The sound of sausage: When a bite produces a distinct crunch, they taste particularly good. Fish sticks, on the other hand, don't make such great noises, but they can be arranged nicely in the pan. And is it merely a coincidence that bologna fits perfectly onto a slice of bread, and that when combined, they make up a popular snack?

FOOD DESIGN takes a look at the secret chambers of a major manufacturer of food, where designers and scientists are defining your favorite mouthful of tomorrow. It shows how form, color, smell, consistency, the sounds made during eating, manufacturing technique, history and stories are all aspects of food and eating that both influence food design, and are created by it. Hosted by Farm Fresh RI, EcoRI and Local 121 at the Local 121: 121 Washington St, Providence, RI. Local Buffet Dinner (optional) is available for $12. Pay at the Bar.

Principles of Organic Gardening

May 20, 6:30 to 8 PM, Seekonk Public Library, 410 Newman Ave.
Katherine Brown, Executive Director of Southside Community Land Trust in Providence, will give a presentation on organic gardening – turning over the soil for the first time, preparing the soil, selecting hardy seedlings, fertilizing, and insect control. Since its founding in 1981, SCLT has turned approximately 5 acres of formerly vacant lots into community gardens, expanded its farm operation to 50 preserved acres in Cranston, established the Broad Street Farmer's Market, and developed a successful Community Supported Agriculture (CSA) program. SCLT has grown, donated and sold hundreds of pounds of organic produce, helped 15 schools start their own gardens and garden clubs, hosted countless numbers of young people at City Farm's Children's Garden, educated volunteers about urban environmental and local food issues, and assisted in the start-up of 7 new minority-owned farm businesses.

Free film: DIRT

May 21, 7:00 PM, Parish House at the corner of Center and Green Streets in Fairhaven
The acclaimed movie,”Dirt” will be shown at the Unitarian church of Fairhaven as part of the eco/social justice Friday film series. Film night is Friday May 21 at 7:00 in the Parish House at the corner of Center and Green Streets in Fairhaven. For more information call the church office at 508 9927081.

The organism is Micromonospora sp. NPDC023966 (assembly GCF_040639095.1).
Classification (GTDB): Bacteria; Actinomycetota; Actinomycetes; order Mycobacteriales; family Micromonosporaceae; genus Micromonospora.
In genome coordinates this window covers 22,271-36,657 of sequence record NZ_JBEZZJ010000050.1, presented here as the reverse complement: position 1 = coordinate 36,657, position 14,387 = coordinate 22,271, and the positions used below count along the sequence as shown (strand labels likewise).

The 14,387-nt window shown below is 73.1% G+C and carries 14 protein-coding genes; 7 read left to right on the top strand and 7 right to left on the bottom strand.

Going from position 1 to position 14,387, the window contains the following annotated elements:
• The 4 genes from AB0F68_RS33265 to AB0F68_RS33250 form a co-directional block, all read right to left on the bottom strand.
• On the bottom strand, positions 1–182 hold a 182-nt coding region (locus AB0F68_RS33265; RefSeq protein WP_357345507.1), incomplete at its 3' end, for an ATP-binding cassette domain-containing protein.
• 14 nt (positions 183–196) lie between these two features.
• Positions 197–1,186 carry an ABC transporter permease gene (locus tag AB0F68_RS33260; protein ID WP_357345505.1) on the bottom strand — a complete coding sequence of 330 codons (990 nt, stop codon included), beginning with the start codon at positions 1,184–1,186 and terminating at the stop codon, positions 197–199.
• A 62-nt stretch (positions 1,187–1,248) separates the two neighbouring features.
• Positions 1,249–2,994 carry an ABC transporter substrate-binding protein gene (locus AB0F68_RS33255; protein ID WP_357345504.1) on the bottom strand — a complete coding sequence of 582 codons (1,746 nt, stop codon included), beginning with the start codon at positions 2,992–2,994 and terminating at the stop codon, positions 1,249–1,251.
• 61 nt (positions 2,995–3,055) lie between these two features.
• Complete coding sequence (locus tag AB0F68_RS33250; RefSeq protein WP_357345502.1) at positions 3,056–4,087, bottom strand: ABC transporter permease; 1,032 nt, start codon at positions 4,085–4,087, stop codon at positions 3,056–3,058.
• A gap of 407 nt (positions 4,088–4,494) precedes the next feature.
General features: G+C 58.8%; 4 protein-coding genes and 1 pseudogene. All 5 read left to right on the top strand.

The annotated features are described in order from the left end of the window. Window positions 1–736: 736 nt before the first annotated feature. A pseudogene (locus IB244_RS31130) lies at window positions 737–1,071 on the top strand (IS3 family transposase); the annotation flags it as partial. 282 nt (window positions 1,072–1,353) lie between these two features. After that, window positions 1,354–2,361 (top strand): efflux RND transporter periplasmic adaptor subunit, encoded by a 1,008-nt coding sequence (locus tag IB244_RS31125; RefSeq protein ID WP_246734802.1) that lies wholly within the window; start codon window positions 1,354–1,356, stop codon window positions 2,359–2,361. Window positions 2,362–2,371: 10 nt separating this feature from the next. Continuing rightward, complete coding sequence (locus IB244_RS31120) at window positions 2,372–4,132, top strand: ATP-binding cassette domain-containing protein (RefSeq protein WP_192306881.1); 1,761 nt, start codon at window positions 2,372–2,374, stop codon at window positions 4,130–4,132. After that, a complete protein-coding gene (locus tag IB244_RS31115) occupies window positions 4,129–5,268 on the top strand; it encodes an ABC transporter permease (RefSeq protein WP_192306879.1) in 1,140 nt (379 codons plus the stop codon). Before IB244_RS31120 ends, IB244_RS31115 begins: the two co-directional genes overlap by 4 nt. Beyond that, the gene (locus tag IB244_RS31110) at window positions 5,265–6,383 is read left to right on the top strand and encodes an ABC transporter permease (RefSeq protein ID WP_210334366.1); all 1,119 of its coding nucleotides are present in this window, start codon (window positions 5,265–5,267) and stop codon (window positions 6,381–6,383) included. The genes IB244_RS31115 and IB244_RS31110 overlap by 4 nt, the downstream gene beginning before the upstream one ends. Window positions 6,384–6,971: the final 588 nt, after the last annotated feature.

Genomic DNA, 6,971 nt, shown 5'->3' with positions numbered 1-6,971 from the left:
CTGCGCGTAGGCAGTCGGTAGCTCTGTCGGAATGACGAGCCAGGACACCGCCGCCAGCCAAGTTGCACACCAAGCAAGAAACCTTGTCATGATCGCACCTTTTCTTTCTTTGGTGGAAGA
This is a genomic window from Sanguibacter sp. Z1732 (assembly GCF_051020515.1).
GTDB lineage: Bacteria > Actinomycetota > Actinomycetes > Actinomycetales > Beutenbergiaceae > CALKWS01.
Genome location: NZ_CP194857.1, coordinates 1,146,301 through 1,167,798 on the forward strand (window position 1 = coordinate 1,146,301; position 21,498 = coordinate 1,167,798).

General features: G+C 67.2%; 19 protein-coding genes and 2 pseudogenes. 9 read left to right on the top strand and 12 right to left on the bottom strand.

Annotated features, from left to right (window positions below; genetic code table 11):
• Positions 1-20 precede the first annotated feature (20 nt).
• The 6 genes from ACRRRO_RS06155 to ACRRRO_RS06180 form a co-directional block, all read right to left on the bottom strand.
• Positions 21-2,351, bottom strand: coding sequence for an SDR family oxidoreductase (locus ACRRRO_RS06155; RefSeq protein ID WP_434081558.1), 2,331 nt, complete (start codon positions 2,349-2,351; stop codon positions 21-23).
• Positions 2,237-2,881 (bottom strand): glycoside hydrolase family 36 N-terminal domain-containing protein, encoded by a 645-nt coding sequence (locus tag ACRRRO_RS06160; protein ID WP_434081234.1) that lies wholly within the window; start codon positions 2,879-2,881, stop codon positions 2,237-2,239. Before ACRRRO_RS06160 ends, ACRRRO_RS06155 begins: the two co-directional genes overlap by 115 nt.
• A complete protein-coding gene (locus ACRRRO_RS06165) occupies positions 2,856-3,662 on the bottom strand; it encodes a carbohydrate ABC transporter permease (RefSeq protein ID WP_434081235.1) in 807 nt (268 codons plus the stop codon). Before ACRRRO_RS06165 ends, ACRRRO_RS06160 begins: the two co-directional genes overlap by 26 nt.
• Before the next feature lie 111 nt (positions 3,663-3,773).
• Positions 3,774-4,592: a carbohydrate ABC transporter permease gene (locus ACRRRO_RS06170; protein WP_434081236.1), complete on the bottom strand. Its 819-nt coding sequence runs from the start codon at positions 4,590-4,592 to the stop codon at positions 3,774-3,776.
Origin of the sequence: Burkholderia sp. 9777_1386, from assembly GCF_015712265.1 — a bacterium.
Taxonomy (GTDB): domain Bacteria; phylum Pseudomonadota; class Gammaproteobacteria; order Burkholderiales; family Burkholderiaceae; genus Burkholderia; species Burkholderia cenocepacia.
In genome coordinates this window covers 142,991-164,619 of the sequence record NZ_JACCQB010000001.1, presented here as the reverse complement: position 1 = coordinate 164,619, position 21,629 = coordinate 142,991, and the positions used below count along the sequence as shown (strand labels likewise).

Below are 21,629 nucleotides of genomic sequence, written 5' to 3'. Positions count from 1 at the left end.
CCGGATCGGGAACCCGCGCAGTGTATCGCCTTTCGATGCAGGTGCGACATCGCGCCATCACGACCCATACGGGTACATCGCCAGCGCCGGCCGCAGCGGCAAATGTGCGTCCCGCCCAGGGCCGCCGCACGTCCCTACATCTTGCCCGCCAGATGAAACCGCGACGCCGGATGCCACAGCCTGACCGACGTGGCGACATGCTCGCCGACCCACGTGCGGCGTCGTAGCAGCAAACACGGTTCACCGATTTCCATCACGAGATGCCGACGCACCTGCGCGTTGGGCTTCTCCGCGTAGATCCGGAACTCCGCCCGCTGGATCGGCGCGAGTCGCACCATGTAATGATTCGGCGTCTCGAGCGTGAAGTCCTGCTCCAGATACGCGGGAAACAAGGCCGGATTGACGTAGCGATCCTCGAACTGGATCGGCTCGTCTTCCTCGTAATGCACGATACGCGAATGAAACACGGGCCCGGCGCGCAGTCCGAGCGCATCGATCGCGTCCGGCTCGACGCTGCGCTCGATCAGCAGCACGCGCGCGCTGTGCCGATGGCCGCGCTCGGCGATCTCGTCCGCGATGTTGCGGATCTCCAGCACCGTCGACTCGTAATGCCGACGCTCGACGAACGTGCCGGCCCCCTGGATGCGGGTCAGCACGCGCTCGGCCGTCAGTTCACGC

“Dirt takes center stage in this entertaining yet poignant documentary from Bill Benenson, Gene Rosow and Eleonore Dailly, which unearths our cosmic connection to soil and explores how diverse groups of people are uniting to save the natural resource. Drawing inspiration from William Bryant Logan's book Dirt: The Ecstatic Skin of the Earth, the filmmakers combine lively animations with personal accounts from farmers, scientists, activists and more.”.

Lakeville Litter Lifters

May 22, 9 a.m. Saturday, May 22, at Old Town Hall, Routes 18 and 105 and Precinct Street
A sign will specify where the Litter Lifters are working. The group says it plans to continue work on the fourth Saturday of each month through November. For more information, call Martha "Mike" Schroeder at (508) 946-0141 or e-mail Lakevillelitter-lifters@hotmail.com. Details here.

Community Garden Kick-off

May 22, 9AM - 12Noon, Westport Town Farm (directions)
Inch by inch, row by row, help us make this garden grow! Cultivate a stronger community along with delicious fresh veggies by joining us for our first community garden volunteer day of the year. Details here.

Paper Shredding Day for Southcoast Businesses and Residents

May 22, 9 am to 1 pm, parking lot across from City Hall on the corner of William Street and North 6th Street
Businesses and residents of New Bedford and the surrounding communities are welcome to bring two boxes of paper (e.g. bank statements, medical forms, insurance forms, retired tax forms, receipts, personal files) FREE of charge. There is a charge of $5 per box for more than two boxes. Each box should weigh no more than 30 pounds. Paper clips and staples do not need to be removed, but please remove paper from folders and binders. Shredded paper will be recycled into new products such as paper towels. Call (508) 979-1493.